Announcement Repression

Seattle: PSPS Statement on Recent FBI Activity

submitted anonymously

Puget Sound Prisoner Support (PSPS) is an anti-repression collective
 based in Seattle. For 5+ years we have provided jail and legal support for 
people who have been arrested at protests and demonstrations. We walk people through 
the legal procedure of arrest, court proceedings, bail if necessary, 
getting in touch with a lawyer also if necessary, and in general help 
people understand a confusing legal system. We do not provide legal
 support for people who get arrested for civil disobedience; rather, we
 provide an “emergency service” for when participants of a protest or
 demonstration get arrested. We offer a safety net for people to land in 
when the unexpected happens and things go wrong. We’ve supported friends
 and strangers alike, bailed people out, showed up at court proceedings 
throughout trials, and helped with fundraising to cover legal costs. Our 
major caveat is that we do not offer support to anyone who would
 endanger our communities by way of cooperating with the police, the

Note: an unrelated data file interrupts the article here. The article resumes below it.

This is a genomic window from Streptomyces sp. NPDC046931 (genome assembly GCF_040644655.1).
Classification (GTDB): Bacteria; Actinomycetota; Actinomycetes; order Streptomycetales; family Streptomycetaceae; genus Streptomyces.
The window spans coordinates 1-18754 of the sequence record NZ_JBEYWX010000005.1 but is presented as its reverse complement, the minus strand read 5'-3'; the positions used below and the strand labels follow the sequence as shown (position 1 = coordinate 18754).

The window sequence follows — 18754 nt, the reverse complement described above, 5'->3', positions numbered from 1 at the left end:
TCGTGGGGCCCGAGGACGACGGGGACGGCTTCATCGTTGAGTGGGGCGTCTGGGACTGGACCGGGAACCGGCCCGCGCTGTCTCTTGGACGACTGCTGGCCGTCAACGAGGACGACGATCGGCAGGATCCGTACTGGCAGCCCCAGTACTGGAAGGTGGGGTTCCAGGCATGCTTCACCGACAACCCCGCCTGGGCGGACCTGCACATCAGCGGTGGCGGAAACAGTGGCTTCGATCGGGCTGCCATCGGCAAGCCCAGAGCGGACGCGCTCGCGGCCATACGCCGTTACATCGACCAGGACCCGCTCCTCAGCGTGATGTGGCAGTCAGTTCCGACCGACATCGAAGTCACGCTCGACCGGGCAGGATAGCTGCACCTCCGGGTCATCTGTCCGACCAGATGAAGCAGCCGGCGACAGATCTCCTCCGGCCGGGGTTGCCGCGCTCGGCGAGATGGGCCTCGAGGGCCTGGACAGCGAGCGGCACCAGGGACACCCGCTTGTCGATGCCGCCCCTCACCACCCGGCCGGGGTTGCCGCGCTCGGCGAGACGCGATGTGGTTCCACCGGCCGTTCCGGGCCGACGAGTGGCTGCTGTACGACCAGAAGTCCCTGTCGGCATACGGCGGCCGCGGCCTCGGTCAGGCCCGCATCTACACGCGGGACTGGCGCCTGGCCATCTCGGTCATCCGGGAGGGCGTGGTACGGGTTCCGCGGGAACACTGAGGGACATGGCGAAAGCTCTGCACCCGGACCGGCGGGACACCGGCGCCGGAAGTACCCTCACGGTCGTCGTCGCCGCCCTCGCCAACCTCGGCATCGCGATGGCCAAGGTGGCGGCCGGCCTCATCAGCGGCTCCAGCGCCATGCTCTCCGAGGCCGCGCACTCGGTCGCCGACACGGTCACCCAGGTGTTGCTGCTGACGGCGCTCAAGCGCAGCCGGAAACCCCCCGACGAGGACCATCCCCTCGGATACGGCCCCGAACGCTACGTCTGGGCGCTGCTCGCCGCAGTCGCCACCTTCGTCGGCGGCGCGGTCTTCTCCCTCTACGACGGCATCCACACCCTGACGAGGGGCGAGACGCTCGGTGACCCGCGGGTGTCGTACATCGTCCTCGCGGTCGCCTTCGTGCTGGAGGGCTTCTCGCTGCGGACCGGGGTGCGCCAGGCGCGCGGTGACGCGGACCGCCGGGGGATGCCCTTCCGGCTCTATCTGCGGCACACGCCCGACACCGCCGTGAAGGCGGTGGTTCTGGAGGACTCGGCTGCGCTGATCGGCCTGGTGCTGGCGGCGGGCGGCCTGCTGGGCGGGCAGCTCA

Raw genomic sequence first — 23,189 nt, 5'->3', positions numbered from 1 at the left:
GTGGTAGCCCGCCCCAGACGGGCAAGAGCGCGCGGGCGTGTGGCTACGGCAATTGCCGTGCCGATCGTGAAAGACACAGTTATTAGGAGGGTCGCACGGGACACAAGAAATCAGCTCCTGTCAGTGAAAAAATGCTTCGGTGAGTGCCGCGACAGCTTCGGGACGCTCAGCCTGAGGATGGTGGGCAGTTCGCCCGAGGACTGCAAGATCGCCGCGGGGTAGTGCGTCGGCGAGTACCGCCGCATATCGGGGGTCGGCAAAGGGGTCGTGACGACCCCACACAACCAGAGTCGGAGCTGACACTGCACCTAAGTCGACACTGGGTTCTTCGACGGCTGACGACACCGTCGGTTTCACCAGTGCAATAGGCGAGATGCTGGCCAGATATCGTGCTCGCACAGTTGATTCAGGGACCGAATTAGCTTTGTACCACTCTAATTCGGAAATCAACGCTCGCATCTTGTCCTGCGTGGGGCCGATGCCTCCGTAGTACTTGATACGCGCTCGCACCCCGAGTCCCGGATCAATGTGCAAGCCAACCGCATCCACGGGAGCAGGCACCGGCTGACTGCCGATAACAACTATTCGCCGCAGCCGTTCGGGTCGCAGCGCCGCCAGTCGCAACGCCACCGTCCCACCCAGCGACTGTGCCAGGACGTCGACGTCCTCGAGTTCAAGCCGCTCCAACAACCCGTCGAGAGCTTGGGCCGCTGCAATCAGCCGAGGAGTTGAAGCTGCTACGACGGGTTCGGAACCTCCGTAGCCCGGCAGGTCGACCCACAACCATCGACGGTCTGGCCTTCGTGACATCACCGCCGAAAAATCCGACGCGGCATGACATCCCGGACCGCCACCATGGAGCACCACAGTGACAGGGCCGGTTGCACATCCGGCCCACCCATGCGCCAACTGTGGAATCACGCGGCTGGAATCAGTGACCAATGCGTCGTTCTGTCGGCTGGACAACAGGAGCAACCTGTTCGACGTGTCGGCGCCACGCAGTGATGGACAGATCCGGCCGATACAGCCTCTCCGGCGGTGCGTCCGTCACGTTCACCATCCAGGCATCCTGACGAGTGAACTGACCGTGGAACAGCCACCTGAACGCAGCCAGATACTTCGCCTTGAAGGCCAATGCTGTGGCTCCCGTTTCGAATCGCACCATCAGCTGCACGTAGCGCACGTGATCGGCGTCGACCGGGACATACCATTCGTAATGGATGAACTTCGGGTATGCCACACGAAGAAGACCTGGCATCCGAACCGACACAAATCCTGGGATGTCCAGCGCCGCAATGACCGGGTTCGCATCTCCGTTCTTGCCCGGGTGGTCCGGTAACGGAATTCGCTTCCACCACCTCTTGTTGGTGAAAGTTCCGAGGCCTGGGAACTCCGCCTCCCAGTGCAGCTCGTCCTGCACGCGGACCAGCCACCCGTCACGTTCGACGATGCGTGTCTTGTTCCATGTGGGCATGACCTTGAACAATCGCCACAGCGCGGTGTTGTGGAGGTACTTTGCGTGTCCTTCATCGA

courts or any other governing agency. No snitching, plain and simple.

The nature of our work has changed over the last 5 years as the
 anarchist and radical milieus have shifted in the Seattle area. We
 worked primarily by word of mouth up until very recently. Frankly, we 
used to know enough of the crews and they knew us that we didn’t need to
’advertise.’ Recently, we found that the newer formations of more formal
organizations and the accompanying growing radical left meant that we 
needed to more broadly put ourselves out there as a resource. Hence the 
new @pugetsupport twitter and increased public engagement. A lot of the
 more formal crews and groups in the area have their own jail support
 structures, and we deeply applaud this. Our work has almost always 
focused on helping unconnected, newer or unaffiliated people stay out of
 legal trouble by not being alone through the process. Cops, District
 Attorneys and the feds love to focus on people that they think might be 
more peripherally involved and therefore less invested, experienced and
 more susceptible to pressure. We are primarily here for those folks.

The FBI in particular has a long and active history of targeting 
anarchists in the Pacific Northwest. We are hoping to create some
 workshops and open events about the history of the use of the Grand Jury
 to target anarchists soon. We recently realized that people who are
 newer to the area or the scene may not be aware of this history of 
repression, or our collective response to it. Our aim is to reinvigorate
 some of the security culture that was built in that time, and to learn 
from the wins and losses of that older movement. With that, we would 
like to address what we see as a deep necessity to be open and